Paternity Testing

Request a Case Evaluation

  • Hidden
  • This field is for validation purposes and should be left unchanged.

Paternity Testing

Man holding baby up in the airHave you ever heard the saying, “Becoming a father is easy enough, but being one can be very rough?” I’ve spoken with many parents in St. Louis County, and many say that the first time they held their child was when they felt like a parent. There was so much excitement and nerves leading up to that moment, but they knew it would be all right the as soon as they locked eyes with their newborn. But what if you didn’t have that opportunity? What if your child was born and you didn’t know? What if you weren’t included in this precious event? This is an unfortunate reality for many parents, even in St. Louis County.

Paternity, by definition, is the state of being someone’s father. It includes the rights and obligations of both the man and the child to one another. After a child is born, paternity can be revealed in a few ways. Our St. Louis paternity attorneys explain.

Establishing Paternity at the Hospital

The most frequent way occurs in the delivery room. By common law, a child born to a married couple is presumed to be the husbands. When a newborn is delivered, a father will sign the birth certificate, therefore establishing paternity. There are no tests involved at this point.

As a parent, you should make sure that this happens not only for your own security, but for your child’s. Right now, you may be shaking your head in disbelief that you would not be there for the delivery of your child. Things happen, though. Perhaps your wife goes into labor while you are on a business trip or you’re unable to get to Mercy Hospital as fast as you’d like. What if you’re in the military? Signing a birth certificate may seem like a simple step, but the establishing of the paternity can provide undeniable security for your child. Why risk that?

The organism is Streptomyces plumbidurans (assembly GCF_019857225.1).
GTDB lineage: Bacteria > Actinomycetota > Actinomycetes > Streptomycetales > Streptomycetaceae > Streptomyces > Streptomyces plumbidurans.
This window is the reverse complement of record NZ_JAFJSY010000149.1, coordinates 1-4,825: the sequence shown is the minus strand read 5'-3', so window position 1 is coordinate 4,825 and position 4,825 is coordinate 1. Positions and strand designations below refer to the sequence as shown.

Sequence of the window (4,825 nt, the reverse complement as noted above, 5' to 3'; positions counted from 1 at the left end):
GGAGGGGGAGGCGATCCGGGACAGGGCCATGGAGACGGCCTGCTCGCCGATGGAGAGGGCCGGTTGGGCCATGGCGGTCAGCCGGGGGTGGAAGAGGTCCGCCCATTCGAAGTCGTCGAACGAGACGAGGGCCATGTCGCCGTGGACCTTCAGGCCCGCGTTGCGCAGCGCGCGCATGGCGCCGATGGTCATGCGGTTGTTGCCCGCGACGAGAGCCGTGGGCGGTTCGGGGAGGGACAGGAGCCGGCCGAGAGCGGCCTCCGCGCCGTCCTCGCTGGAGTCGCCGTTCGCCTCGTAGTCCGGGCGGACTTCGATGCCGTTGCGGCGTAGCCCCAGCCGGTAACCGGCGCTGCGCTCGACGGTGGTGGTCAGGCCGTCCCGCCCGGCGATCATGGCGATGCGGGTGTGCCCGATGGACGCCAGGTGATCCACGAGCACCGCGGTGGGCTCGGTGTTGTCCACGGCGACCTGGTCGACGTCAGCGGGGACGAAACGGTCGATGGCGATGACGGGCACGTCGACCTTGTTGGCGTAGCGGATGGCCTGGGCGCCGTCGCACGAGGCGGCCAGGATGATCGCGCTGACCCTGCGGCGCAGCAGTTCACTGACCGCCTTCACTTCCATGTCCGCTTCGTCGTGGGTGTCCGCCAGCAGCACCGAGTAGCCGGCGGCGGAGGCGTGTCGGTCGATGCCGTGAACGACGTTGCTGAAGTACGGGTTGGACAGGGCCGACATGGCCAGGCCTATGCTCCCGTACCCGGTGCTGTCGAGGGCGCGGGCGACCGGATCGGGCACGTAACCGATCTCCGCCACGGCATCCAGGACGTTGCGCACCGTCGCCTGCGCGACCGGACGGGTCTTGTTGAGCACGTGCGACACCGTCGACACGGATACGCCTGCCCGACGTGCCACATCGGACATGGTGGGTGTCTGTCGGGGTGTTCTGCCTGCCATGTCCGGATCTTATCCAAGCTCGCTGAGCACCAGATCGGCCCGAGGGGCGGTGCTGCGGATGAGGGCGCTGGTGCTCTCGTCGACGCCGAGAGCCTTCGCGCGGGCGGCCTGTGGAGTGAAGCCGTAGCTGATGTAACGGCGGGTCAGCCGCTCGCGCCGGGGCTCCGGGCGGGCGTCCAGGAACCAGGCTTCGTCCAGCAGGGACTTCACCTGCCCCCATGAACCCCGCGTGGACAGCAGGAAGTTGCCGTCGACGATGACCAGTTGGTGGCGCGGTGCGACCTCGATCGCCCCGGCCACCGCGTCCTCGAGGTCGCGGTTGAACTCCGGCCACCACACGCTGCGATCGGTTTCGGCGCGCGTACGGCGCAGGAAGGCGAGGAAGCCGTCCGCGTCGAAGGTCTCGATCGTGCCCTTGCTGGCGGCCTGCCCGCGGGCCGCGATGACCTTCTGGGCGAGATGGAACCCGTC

What If You And Your Partner Aren’t Married?

Sometimes, though, evidence is presented that the husband was not actually the child’s father. It gets even more complicated when the child is born out of wedlock. Recent studies have shown that 40 percent of children in America are born out of wedlock. In St. Louis County alone 96 percent of mothers under the age of twenty were unmarried when they had their first child. Furthermore, fathers are not involved in 28 percent of Missouri family homes, and it isn’t necessarily because they opted not to be.

When the child is born out of wedlock additional measures need to be taken. A declaration of paternity needs to be filed through the Missouri of Bureau of Vital Records, if you believe you are the father of a child. A father also needs to submit his name for the putative father registry. This allows a father to officially claim that he is the father of a child. This is important because it is also used in adoption proceedings so that the father’s consent can be taken into consideration.